Word out of Colorado Springs retreat: Kochs still won’t help Trump

In a sharp break from its plans before Trump emerged as the nominee, the Koch network won’t play an active role in the presidential contest, said Mark Holden.
3 min. read
Donald Trump at the Western Conservative Conference 2016. (Kevin J. Beaty/Denverite)

By Steve Peoples, Associated Press

COLORADO SPRINGS — Billionaire industrialist and conservative benefactor Charles Koch's expansive political network will not help Donald Trump win the presidency.

That's the message from one of the Koch network's chief lieutenants as hundreds of the nation's most powerful Republican donors gather for a weekend retreat three months before Election Day.

The exclusive gathering at the foot of the Rocky Mountains is open to donors who promise to give at least $100,000 each year to the various groups backed by the Koch brothers' Freedom Partners — a network of education, policy and political entities that aim to promote a smaller, less intrusive government.

At least three governors, four senators and four members of the House of Representatives are also scheduled to attend, including House Speaker Paul Ryan. Republican presidential candidates have been featured at past Koch gatherings — but not this one.

In a sharp break from its plans before Trump emerged as the nominee, the Koch network won't play an active role in the presidential contest, said Mark Holden, general counsel and senior vice president of Koch Industries.

That's because there are no candidates in the presidential race who are aligned with their network "from a values, and beliefs and policy perspective," he said, noting other key factors such as "running a good campaign" and talking about key issues "in a positive productive way."

"Based on that, we're focused on the Senate," Holden said.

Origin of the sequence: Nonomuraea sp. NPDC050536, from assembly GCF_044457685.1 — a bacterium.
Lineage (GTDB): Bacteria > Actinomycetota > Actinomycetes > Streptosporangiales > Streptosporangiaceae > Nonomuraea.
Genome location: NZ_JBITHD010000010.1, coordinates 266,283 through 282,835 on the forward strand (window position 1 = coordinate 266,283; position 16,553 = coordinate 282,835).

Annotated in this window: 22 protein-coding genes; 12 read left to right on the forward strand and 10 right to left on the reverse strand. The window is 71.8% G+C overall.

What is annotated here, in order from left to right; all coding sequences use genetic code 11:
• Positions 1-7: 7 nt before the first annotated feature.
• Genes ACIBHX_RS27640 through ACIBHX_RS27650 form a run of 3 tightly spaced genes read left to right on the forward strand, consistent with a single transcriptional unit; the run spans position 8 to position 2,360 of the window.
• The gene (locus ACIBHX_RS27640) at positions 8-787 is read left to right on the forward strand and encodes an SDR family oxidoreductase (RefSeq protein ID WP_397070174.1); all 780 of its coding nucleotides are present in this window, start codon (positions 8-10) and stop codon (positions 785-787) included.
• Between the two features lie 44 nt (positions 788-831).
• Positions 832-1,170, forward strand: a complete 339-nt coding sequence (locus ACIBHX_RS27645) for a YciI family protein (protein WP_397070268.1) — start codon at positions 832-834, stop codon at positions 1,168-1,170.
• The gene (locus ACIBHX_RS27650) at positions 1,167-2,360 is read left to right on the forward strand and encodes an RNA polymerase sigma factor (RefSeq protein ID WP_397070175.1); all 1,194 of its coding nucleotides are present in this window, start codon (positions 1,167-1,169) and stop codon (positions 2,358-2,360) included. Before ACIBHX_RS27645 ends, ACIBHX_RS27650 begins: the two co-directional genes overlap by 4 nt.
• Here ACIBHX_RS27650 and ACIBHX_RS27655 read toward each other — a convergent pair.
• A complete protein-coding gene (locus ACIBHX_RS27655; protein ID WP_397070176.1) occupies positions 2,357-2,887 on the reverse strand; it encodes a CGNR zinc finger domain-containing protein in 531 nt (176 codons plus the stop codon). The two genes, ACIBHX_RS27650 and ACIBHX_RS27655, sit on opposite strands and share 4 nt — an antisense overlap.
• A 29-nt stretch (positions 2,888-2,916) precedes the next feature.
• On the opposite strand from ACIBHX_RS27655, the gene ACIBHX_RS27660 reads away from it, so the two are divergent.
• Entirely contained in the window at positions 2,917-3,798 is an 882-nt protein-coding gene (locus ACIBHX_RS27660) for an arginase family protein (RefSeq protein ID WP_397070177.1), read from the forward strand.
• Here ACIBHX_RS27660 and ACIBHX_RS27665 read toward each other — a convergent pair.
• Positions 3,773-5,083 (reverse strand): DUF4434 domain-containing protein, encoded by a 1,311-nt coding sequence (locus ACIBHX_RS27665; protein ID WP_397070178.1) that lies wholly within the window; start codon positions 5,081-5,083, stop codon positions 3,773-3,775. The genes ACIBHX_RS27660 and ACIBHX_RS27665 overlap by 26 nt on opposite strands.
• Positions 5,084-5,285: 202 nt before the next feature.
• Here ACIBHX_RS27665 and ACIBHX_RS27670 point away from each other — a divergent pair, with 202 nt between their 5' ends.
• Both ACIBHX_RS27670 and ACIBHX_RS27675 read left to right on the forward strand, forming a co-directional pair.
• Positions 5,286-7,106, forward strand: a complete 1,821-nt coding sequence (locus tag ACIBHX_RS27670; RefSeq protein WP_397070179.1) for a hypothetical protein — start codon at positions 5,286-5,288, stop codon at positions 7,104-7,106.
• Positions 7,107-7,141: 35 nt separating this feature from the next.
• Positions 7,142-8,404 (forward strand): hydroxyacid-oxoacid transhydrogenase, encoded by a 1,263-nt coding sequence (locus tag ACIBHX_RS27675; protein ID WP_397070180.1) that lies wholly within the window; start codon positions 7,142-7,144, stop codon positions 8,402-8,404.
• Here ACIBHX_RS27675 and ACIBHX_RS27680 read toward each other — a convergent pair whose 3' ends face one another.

An estimated 400 donors gathered at a luxury hotel in Colorado Springs on Saturday, the first day of the three-day meeting.

The weekend's agenda featured a series of policy discussions and appearances from several elected officials in addition to Ryan: Wisconsin Gov. Scott Walker, Kentucky Gov. Matt Bevin, Arizona Gov. Doug Ducey, Texas Sen. John Cornyn, Colorado Sen. Cory Gardner, South Carolina Sen. Tim Scott, Utah Sen. Mike Lee, Rep. Mike Pompeo of Kansas. Rep Jason Chaffetz of Utah and Rep. Mike Coffman of Colorado.

Donors are also scheduled to hear from Charles Koch, the 80-year-old chairman and chief executive officer of the privately held Koch Industries.

Trump took a swipe at the Koch gathering on Twitter on Saturday: "I turned down a meeting with Charles and David Koch," the Republican presidential nominee wrote. "Much better for them to meet with the puppets of politics, they will do much better!"

Holden declined to say whether Trump was invited to meet with the Koch network.

Charles and David Koch have hosted such gatherings of donors and politicians for years, but almost always in private. The weekend's event includes a small number of reporters, including The Associated Press.

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